The bootleg issue connects also to the music piracy question. To me, it is completely obvious that mixtapes are a completely different sort of animal, but I think it was a smart move on the part of filmmakers to take these questions seriously, and the resulting discussion of the current state of the music industry was fascinating. Raises some interesting issues about the clash between art and industry as a whole, about what art is for, etc. There's a great moment, actually, when this incredibly sweet-faced kid compares himself to people in business school, talking about how he's gone out and read all these books, he's an enterpreneur, he knows what he's doing - damn straight he does. Likewise, the discussion of 50 Cent's success focuses partly on his talent, but mostly on the fact that dude is a hustla'. He's very fucking smart when it comes to making money.
Finally, there's the interesting issue of what happens when something underground goes mainstream. Because although no one ever says it, in some ways, making it big was the worst thing that could have happened to mixtapes. This is most forcefully brought out, for me, by the interview with Kanye West. Because here's the thing, is once your mixtapes make you a name, you gonna start saving your best stuff for your albums, because that's where da money at (though personally, I thought that thePrelude to Graduation was a lot hotter than the actual album).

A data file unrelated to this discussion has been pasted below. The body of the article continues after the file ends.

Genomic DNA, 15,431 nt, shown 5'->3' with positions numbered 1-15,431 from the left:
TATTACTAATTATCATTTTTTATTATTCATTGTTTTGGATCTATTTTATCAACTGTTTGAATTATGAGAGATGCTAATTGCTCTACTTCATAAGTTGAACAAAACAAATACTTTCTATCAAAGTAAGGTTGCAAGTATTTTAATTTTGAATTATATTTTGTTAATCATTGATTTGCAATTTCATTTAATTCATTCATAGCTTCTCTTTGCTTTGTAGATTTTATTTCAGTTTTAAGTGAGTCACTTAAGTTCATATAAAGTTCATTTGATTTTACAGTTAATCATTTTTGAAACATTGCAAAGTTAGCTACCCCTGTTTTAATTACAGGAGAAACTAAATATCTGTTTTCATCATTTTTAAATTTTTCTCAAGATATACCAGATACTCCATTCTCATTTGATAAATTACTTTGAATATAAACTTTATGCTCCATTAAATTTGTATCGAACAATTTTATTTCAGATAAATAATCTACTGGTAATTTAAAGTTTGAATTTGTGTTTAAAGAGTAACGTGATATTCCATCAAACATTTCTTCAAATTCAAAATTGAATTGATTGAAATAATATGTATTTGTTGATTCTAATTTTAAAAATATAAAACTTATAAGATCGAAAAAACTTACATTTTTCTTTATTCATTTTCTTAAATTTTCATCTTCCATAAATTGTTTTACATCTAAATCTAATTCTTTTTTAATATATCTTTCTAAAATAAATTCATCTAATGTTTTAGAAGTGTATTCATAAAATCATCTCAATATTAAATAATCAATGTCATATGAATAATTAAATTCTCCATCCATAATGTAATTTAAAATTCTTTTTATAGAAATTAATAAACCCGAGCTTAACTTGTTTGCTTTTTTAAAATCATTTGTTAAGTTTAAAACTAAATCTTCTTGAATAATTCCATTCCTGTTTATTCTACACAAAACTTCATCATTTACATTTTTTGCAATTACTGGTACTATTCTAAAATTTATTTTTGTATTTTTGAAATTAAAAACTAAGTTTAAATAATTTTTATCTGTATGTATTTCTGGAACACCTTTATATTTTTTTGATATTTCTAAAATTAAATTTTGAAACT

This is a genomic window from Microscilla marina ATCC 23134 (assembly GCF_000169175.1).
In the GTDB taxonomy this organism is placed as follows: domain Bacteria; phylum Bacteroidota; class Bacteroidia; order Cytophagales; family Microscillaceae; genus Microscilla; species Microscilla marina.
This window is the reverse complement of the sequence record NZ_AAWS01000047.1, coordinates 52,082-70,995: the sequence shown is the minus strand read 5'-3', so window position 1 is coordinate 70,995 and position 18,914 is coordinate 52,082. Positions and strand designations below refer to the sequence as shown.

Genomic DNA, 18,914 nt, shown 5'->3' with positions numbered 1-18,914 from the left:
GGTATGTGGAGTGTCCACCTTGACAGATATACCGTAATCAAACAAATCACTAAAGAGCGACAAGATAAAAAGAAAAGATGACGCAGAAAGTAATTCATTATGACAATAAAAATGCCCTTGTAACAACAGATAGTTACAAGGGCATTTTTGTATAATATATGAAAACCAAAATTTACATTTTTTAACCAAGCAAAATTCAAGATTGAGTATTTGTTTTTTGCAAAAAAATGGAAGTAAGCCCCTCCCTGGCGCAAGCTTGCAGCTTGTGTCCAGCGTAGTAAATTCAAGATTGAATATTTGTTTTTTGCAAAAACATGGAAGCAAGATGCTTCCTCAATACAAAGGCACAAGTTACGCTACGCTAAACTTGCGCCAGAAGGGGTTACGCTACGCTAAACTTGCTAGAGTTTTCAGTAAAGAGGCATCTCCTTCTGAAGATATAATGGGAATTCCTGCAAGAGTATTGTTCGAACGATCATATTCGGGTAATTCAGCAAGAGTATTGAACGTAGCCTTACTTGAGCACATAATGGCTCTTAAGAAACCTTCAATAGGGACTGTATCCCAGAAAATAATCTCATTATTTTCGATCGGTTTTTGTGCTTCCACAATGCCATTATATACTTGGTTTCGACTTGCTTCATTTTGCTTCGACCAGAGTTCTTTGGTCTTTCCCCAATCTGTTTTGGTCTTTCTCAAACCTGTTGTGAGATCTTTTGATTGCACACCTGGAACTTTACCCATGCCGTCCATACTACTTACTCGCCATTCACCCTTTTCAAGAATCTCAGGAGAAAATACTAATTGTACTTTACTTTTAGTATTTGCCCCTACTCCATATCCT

Hands down though, the best thing about the movie is the way it manages to capture the people being interviewed - the film is intimate and chatty, you feel like you're just sitting around shooting the shit with the people involved. Random non-sequitors, dirty jokes - none of that gets cut out. The movie honors the people in it by allowing them to talk about what's closest to their heart, and it's much more rewarding as a result. Seeing DJ Boogie's first mixtape, not to mention his adorable smile, melts your damn heart. And Kanye, of course, is an irreverent delight as always - "but with mixtapes... it's like fast food. It's like pussy. A nigga get too much pussy, they don't know it's tight no mo'". The man's got a way with words. Though I can't help but wonder wtf is going on with homebody to his left, who appears to be sound asleep with his mouth open for most of his scenes. Heh heh.
All in all, it may be on the long side, but it's a good time. I'd put it on the definitely ought to see list for any hiphophead, but even somebody who's not into the scene could find it interesting as social and cultural commentary. Check it out. IMDB, oddly enough, doesn't have an entry for it, but it's available from Netflix.